Tessian’s mission is to secure the human layer by empowering people to do their best work, without security getting in their way.
In February this year, I set out to raise Tessian’s Series C. As many other great founders have written, timing is everything when it comes to fundraising, so we picked our moment carefully. We’d achieved significant growth since our Series B in 2019, we’d just run our first customer NPS (the scores were very good), and we were about to launch our most significant product release to date: Human Layer Risk Hub.
This isn’t our first rodeo. It’s actually my 7th fundraise for Tessian. But there was a key difference this time. The world is working remotely. This meant our entire fundraising process happened over Zoom. So while I was expecting to use a similar version of the process I’d used over the past 7 years, it instead turned out to be something completely different.
The biggest change I experienced in raising a remote round is how much faster things move. The convenience of Zoom and the fact that nobody is traveling right now, means that it’s easier to schedule large groups of people to join a first meeting with a company. Almost all of the first meetings we had with funds involved multiple partners (some involved the majority of the fund), and this means you’ve already shortcutted what may have taken weeks in a normal process. We experienced things moving quickly from first meeting to data room (normally the same day), and then super fast again from data room to agreeing the next meetings and customer calls. Speed is a blessing for most processes (selling, hiring), but when it comes to fundraising it’s important that founders are ready to move at pace. This means having your data room prepped in advance, NDAs signed if you’re using them, and customers on standby to act as references. Because if you don’t, you risk being left behind and losing the attention span of the funds who are inundated with opportunities right now.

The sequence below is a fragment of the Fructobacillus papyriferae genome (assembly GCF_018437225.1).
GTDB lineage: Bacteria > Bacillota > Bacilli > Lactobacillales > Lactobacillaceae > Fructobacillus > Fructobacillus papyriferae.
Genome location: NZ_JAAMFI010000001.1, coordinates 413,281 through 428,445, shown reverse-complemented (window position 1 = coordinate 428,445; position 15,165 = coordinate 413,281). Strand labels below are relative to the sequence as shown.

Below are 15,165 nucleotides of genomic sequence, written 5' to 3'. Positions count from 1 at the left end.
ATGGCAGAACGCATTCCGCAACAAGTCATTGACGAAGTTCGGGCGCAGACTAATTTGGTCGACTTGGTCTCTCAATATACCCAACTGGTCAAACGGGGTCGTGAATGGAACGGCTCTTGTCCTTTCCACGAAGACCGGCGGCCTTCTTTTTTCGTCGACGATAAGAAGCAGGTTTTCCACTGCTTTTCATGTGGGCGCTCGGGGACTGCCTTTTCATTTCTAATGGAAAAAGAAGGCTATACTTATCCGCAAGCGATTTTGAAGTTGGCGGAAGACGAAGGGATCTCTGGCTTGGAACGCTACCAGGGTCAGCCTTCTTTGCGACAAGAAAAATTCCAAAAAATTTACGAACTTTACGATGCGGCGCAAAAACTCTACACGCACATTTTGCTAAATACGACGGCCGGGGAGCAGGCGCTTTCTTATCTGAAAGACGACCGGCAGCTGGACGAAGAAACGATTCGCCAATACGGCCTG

You need to bring the energy on every pitch. People are back to back on Zoom all day. And to add to this, they’re sitting in front of a computer being constantly pinged with alerts and have full access to their inbox and messaging apps. The temptation to drift away from what you’re pitching and into the chaos of work has never been higher. You need to make people lean into your presentation. You need to inspire them over Zoom. It means that the standards for your deck, narrative, product demo and delivery all have to be a level up from pitching in person. This is a heavy lift without human connection involved. Be ready for it.
In normal times, you’d more than likely have funds come and visit your offices. An office environment is such a great way to observe the people, culture, scale and mission of a company. Now that we’re all remote, you can’t showcase your company that way. But you need to. It’s still so important to show the bigger picture of what you’re creating. While remotely raising our Series C we tried hard to have as many people amplify our story as possible. We connected investors with customers, had our executives host sessions with investors and also invited funds we were speaking to join the virtual events and webinars we were running. All of this helps investors feel the scale and impact of your company and its mission in a remote world.